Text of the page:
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Leaner Laica Sites In On New Shows

October 25, 1986|JANE GREENSTEIN

The Los Angeles Institute of Contemporary Art is getting back on its feet, officials say.

The 12-year-old institute today opens its first exhibition after an erratic six months of difficult financial problems, staff layoffs, board resignations and a cost-cutting move from a gallery complex to offices.

Ben Marks, who served as director for seven months, resigned in March. A month later the board dismissed five of its six staff members, and in June the institute vacated its Robertson Boulevard exhibition space.

The staff now comprises interim director Deborah Irmas and Margaret Cranston, managing editor of LAICA's Journal, working out of new offices on Melrose Avenue.

In an interview, Irmas said the nonprofit art institute, which is funded by memberships and public and private donations, plans to present satellite exhibitions at various Los Angeles sites rather than operate a permanent space.

The first, "Lectio Divina," opens today in Santa Monica's outdoor mall, 1415 3rd St. The institute plans to sponsor three other projects over the next five months.

For "Lectio Divina," an anonymous artist will construct a "sanctuary-like structure" in an empty storefront. According to a press release, the artist will "scrutinize sacred historical literature by mystics and sages for the purpose of intense study." The artist's notes from the project will be displayed daily until the performance-installation ends Nov. 21.

Irmas said the organization is eager to "take advantage of a variety of spaces and locations. One month we can take art to the Westside, and the next month take it to Watts."

Irmas said funds received from the sale of the institute's building permitted the organization to clear its debt, which she estimates was between $80,000 and $85,000.

In eradicating the debt, LAICA voluntarily refunded $35,000 to the National Endowment for the Arts for three exhibits that were proposed by former director Robert Smith but never produced. Grants for the projects were awarded by the endowment between 1983 and 1985.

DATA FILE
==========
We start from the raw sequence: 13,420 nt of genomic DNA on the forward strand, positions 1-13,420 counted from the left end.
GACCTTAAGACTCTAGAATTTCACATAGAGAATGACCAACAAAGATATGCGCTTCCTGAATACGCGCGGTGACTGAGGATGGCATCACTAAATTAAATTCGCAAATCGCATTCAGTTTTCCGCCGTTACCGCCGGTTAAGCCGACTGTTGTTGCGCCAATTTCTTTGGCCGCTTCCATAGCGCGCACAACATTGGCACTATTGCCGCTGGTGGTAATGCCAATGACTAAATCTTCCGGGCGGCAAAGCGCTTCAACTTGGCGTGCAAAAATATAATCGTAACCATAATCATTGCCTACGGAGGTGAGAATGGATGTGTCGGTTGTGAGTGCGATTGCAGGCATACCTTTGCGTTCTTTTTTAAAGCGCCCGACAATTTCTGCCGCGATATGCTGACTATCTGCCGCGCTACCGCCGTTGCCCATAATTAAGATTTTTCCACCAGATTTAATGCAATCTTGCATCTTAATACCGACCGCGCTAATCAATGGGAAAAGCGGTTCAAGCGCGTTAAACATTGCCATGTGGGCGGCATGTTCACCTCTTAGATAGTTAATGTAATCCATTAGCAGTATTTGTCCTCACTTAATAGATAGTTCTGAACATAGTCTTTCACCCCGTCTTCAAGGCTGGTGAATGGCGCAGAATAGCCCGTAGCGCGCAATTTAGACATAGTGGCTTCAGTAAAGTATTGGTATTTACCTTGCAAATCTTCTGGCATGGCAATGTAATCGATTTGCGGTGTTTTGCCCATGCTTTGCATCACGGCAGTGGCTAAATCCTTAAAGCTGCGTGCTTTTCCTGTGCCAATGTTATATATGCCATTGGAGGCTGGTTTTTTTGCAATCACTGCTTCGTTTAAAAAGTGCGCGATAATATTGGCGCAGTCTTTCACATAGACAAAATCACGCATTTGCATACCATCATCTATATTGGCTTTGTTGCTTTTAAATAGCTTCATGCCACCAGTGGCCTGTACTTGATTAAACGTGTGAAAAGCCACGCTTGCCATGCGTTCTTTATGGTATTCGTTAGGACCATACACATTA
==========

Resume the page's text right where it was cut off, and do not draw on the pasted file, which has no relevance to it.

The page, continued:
Since April, eight of the 17 board members have resigned. Contacted by The Times, all cited other commitments and the institute's need for new blood as catalysts for their resignations.

Now in the process of recruiting board members and a new director, as well as raising money, Irmas does not see the lack of a permanent exhibit space as an obstacle.

"I really feel that the fact we don't have a static space can really be to our advantage," she said. "There aren't enough spaces (for art). There are many more nonprofit (venues) that actively exhibit art than there were 10 years ago. However, in the '80s, it seems to me that there are other possibilities than just owning a place with walls and continually having to fund that, continually having to fit programs into the specific requirements of the building."

Smith, who during the course of his 11-year tenure operated the institute out of his residence and two different buildings, isn't certain the organization will be able to raise the funds necessary to survive without a permanent home.

"Without a space, it will be difficult to raise money from private sources, unless they (LAICA) do projects that are really spectacular and highly visible," he said. "People (who donate funds) want that visibility. They want something tangible."

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